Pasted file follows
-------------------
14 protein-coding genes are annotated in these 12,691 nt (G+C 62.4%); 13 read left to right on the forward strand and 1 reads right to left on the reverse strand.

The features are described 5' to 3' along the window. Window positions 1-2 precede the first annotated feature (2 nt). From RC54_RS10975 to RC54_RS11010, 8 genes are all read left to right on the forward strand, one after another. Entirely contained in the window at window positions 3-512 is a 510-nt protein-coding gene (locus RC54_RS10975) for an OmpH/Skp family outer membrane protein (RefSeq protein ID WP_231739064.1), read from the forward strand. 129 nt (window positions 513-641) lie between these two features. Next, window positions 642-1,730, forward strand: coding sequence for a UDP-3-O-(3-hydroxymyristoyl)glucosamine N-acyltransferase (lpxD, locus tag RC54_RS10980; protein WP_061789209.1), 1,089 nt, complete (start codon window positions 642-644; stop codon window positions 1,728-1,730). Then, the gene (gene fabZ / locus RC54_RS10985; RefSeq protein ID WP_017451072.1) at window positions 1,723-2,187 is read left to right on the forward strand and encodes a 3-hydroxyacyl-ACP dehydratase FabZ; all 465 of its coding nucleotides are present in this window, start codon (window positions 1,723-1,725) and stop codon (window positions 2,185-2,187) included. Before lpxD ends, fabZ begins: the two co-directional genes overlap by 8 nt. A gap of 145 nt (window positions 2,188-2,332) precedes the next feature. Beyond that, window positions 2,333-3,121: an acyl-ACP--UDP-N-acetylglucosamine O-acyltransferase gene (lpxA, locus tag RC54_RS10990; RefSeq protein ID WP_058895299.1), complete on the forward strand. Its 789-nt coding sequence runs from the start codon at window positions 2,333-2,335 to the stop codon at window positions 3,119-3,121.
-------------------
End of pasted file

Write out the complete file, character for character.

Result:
14 protein-coding genes are annotated in these 12,691 nt (G+C 62.4%); 13 read left to right on the forward strand and 1 reads right to left on the reverse strand.

The features are described 5' to 3' along the window. Window positions 1-2 precede the first annotated feature (2 nt). From RC54_RS10975 to RC54_RS11010, 8 genes are all read left to right on the forward strand, one after another. Entirely contained in the window at window positions 3-512 is a 510-nt protein-coding gene (locus RC54_RS10975) for an OmpH/Skp family outer membrane protein (RefSeq protein ID WP_231739064.1), read from the forward strand. 129 nt (window positions 513-641) lie between these two features. Next, window positions 642-1,730, forward strand: coding sequence for a UDP-3-O-(3-hydroxymyristoyl)glucosamine N-acyltransferase (lpxD, locus tag RC54_RS10980; protein WP_061789209.1), 1,089 nt, complete (start codon window positions 642-644; stop codon window positions 1,728-1,730). Then, the gene (gene fabZ / locus RC54_RS10985; RefSeq protein ID WP_017451072.1) at window positions 1,723-2,187 is read left to right on the forward strand and encodes a 3-hydroxyacyl-ACP dehydratase FabZ; all 465 of its coding nucleotides are present in this window, start codon (window positions 1,723-1,725) and stop codon (window positions 2,185-2,187) included. Before lpxD ends, fabZ begins: the two co-directional genes overlap by 8 nt. A gap of 145 nt (window positions 2,188-2,332) precedes the next feature. Beyond that, window positions 2,333-3,121: an acyl-ACP--UDP-N-acetylglucosamine O-acyltransferase gene (lpxA, locus tag RC54_RS10990; RefSeq protein ID WP_058895299.1), complete on the forward strand. Its 789-nt coding sequence runs from the start codon at window positions 2,333-2,335 to the stop codon at window positions 3,119-3,121.